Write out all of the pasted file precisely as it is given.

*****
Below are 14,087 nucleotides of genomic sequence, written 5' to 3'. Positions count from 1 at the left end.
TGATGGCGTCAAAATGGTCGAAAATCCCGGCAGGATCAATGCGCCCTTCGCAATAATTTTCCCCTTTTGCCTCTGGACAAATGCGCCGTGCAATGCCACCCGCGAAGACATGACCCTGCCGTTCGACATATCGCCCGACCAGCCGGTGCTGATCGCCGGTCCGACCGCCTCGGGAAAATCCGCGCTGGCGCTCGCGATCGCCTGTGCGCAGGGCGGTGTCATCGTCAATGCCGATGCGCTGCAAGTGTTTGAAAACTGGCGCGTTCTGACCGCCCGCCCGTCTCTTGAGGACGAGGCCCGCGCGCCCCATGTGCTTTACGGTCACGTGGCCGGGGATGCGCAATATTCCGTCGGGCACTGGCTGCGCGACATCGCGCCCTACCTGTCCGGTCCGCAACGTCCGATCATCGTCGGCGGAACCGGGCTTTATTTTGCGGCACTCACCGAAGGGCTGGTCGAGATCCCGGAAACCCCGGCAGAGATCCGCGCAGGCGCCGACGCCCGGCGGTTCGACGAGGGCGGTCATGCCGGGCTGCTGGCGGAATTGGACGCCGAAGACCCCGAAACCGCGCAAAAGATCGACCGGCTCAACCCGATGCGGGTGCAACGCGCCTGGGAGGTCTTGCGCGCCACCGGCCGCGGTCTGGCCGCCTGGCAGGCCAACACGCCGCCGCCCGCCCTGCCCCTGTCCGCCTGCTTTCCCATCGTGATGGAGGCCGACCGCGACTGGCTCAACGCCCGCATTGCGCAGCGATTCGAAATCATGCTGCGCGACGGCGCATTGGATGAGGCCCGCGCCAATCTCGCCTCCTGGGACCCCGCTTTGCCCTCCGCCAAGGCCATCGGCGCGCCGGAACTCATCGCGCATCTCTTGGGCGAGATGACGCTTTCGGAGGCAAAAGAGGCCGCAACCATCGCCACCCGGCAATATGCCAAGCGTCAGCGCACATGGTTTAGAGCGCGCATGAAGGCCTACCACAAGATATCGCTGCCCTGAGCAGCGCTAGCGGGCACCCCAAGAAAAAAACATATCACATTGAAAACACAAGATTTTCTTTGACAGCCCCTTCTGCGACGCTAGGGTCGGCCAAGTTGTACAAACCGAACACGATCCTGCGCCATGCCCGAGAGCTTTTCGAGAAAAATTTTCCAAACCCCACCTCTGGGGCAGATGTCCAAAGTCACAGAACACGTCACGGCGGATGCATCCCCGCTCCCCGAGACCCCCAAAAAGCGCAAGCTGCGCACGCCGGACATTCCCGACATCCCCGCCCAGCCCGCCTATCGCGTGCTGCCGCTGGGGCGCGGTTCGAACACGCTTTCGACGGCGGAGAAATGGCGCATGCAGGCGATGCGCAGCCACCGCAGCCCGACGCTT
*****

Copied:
Below are 14,087 nucleotides of genomic sequence, written 5' to 3'. Positions count from 1 at the left end.
TGATGGCGTCAAAATGGTCGAAAATCCCGGCAGGATCAATGCGCCCTTCGCAATAATTTTCCCCTTTTGCCTCTGGACAAATGCGCCGTGCAATGCCACCCGCGAAGACATGACCCTGCCGTTCGACATATCGCCCGACCAGCCGGTGCTGATCGCCGGTCCGACCGCCTCGGGAAAATCCGCGCTGGCGCTCGCGATCGCCTGTGCGCAGGGCGGTGTCATCGTCAATGCCGATGCGCTGCAAGTGTTTGAAAACTGGCGCGTTCTGACCGCCCGCCCGTCTCTTGAGGACGAGGCCCGCGCGCCCCATGTGCTTTACGGTCACGTGGCCGGGGATGCGCAATATTCCGTCGGGCACTGGCTGCGCGACATCGCGCCCTACCTGTCCGGTCCGCAACGTCCGATCATCGTCGGCGGAACCGGGCTTTATTTTGCGGCACTCACCGAAGGGCTGGTCGAGATCCCGGAAACCCCGGCAGAGATCCGCGCAGGCGCCGACGCCCGGCGGTTCGACGAGGGCGGTCATGCCGGGCTGCTGGCGGAATTGGACGCCGAAGACCCCGAAACCGCGCAAAAGATCGACCGGCTCAACCCGATGCGGGTGCAACGCGCCTGGGAGGTCTTGCGCGCCACCGGCCGCGGTCTGGCCGCCTGGCAGGCCAACACGCCGCCGCCCGCCCTGCCCCTGTCCGCCTGCTTTCCCATCGTGATGGAGGCCGACCGCGACTGGCTCAACGCCCGCATTGCGCAGCGATTCGAAATCATGCTGCGCGACGGCGCATTGGATGAGGCCCGCGCCAATCTCGCCTCCTGGGACCCCGCTTTGCCCTCCGCCAAGGCCATCGGCGCGCCGGAACTCATCGCGCATCTCTTGGGCGAGATGACGCTTTCGGAGGCAAAAGAGGCCGCAACCATCGCCACCCGGCAATATGCCAAGCGTCAGCGCACATGGTTTAGAGCGCGCATGAAGGCCTACCACAAGATATCGCTGCCCTGAGCAGCGCTAGCGGGCACCCCAAGAAAAAAACATATCACATTGAAAACACAAGATTTTCTTTGACAGCCCCTTCTGCGACGCTAGGGTCGGCCAAGTTGTACAAACCGAACACGATCCTGCGCCATGCCCGAGAGCTTTTCGAGAAAAATTTTCCAAACCCCACCTCTGGGGCAGATGTCCAAAGTCACAGAACACGTCACGGCGGATGCATCCCCGCTCCCCGAGACCCCCAAAAAGCGCAAGCTGCGCACGCCGGACATTCCCGACATCCCCGCCCAGCCCGCCTATCGCGTGCTGCCGCTGGGGCGCGGTTCGAACACGCTTTCGACGGCGGAGAAATGGCGCATGCAGGCGATGCGCAGCCACCGCAGCCCGACGCTT